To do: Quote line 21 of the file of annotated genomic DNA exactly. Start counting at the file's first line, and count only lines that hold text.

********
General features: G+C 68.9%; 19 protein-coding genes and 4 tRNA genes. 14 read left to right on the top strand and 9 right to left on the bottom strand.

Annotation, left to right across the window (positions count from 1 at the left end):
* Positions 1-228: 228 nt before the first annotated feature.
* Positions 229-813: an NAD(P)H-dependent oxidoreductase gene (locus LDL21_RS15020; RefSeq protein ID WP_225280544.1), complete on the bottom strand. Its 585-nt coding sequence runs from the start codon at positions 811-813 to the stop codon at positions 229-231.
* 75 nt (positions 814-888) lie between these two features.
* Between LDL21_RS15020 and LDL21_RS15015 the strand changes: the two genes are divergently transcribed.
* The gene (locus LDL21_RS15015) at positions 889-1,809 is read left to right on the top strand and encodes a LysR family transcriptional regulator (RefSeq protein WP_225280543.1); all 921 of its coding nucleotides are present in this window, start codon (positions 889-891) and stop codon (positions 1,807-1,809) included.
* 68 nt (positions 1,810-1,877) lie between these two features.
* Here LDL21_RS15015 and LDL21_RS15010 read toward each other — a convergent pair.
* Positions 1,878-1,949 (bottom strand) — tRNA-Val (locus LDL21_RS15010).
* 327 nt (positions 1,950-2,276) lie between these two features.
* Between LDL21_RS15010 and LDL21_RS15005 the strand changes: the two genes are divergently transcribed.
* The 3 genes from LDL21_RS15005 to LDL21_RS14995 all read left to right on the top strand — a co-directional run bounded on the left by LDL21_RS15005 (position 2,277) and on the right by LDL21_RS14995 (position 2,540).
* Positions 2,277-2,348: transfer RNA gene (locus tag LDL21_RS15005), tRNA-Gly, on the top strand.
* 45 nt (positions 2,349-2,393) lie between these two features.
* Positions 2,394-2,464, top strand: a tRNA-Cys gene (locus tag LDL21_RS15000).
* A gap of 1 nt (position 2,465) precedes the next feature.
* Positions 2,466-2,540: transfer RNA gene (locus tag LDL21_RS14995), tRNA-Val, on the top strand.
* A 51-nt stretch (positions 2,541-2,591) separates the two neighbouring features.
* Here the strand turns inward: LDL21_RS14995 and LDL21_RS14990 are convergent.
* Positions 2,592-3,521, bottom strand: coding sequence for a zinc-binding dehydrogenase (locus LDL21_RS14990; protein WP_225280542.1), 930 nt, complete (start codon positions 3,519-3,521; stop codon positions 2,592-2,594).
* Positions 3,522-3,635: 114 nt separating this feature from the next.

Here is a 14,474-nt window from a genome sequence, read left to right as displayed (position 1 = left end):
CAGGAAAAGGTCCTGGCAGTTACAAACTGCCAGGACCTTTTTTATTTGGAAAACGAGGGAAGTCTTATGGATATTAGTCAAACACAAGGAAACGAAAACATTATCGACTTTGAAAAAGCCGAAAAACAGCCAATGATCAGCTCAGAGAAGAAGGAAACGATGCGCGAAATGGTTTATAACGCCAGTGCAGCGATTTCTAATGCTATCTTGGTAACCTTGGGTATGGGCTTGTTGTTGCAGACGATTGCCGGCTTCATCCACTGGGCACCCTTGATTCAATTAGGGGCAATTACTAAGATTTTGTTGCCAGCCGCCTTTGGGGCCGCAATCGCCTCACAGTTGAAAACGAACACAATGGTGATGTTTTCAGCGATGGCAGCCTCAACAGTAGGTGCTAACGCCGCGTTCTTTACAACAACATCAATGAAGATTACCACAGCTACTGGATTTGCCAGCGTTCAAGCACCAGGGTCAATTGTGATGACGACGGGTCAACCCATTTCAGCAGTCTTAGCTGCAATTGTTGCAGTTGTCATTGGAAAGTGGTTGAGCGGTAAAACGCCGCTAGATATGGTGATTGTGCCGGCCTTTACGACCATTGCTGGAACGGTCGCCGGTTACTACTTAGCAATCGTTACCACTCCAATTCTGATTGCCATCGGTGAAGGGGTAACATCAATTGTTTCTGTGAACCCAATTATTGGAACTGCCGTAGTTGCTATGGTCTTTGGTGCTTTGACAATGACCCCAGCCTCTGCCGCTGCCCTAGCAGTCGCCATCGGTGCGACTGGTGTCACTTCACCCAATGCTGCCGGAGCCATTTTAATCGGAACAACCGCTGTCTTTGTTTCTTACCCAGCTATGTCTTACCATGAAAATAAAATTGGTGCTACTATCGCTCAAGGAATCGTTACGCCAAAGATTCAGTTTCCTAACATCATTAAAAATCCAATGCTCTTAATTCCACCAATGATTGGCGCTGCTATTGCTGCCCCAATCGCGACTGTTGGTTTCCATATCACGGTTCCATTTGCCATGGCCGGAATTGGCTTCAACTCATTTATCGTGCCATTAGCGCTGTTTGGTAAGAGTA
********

* Positions 2,592-3,521, bottom strand: coding sequence for a zinc-binding dehydrogenase (locus LDL21_RS14990; protein WP_225280542.1), 930 nt, complete (start codon positions 3,519-3,521; stop codon positions 2,592-2,594).